"The Government have clearly sent the message to Shell, ‘you can do whatever you want’. Fortunately due to protest, the refinery remains unconnected to the gas field. If, as Shell planned, gas had been flowing by now, we would potentially all be dealing with a gas leak and explosion.”
December 14th, 2006http://www.donegalpost.com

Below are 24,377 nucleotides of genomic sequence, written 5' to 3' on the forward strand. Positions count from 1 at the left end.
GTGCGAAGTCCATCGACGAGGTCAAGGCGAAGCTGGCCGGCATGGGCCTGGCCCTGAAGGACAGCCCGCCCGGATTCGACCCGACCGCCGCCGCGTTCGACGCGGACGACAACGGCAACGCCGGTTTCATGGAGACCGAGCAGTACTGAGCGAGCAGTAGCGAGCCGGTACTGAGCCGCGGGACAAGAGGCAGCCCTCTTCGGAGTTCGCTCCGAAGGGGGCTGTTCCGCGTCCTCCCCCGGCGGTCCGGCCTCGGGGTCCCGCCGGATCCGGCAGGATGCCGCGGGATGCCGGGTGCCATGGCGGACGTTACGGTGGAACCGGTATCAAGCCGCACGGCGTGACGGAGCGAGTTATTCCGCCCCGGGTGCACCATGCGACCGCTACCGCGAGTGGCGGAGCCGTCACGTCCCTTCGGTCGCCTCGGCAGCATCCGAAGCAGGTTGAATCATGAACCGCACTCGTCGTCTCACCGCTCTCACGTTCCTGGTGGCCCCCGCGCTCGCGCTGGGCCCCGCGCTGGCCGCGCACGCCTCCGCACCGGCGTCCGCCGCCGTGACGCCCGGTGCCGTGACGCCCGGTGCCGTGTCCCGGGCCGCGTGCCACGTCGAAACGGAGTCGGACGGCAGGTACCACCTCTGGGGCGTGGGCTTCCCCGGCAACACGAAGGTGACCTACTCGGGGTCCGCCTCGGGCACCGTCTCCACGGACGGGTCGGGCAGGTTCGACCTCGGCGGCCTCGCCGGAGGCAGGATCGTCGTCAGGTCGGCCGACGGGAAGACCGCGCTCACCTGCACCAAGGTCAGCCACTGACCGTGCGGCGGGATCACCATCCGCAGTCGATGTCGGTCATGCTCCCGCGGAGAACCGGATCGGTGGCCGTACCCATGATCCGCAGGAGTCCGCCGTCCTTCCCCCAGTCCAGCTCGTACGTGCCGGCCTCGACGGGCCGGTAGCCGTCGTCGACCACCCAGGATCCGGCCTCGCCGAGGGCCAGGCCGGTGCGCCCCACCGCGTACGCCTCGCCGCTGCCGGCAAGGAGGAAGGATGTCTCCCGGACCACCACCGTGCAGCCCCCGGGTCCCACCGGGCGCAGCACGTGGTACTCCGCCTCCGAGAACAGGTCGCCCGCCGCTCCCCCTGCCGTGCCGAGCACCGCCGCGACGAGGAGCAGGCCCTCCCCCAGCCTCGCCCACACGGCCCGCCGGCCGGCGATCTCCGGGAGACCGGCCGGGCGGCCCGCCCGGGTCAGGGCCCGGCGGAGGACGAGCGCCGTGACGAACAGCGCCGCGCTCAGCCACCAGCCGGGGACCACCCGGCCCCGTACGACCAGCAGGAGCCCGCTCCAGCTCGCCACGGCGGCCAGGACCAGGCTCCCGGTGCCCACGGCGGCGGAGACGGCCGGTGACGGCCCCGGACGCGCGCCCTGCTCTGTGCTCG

The search for reserves of black gold (oil) and gas off the Donegal coast is likely to be stepped up again next year. As reserves around the world head towards depletion in the next few decades, oil and gas producers are desperate to harness the world’s few remaining potential hot spots – one of which they hope will be found off Donegal. At present, over a dozen firms, mainly in the Killybegs area, are engaged in providing land support and technical services as part of the Corrib gas development. The port was also used extensively for other offshore oil drilling prospects in recent years. Carrickfinn Airport is also used to bring in employees from Scotland by planes who are then flown out by helicopter to rigs, supply vessels and support ships. During the summer Shell completed a new seismic survey and has now acquired a number of licences to further explore off the north-west coast. Addressing members of Donegal Co. Council on the Corrib gas project this week, company representatives said that two previous wells drilled in the Dooish basin, off Donegal, had not been successful. However, the firm is continuing to closely examine waters that remain relatively unexplored and has acquired new licences to drill around 125km off the north-west Donegal coast. Meanwhile, Mark Carrigy, Operations Manager for the Corrib project – who hails from Letterkenny - highlighted the important role being played by Donegal companies in the Corrib gas development. He also revealed that the cost of oil exploration off places like Donegal continues to be very high, partly due to the extremely difficult weather conditions, and relatively poor infrastructural support. The strike rate is also poor off Ireland, at around one in 30 wells drilled, compared with one in six off Norway. Each well can cost in excess of €60 million to drill, but with the huge dividends that would accrue from a good strike, such figures are only ‘a drop in the ocean’.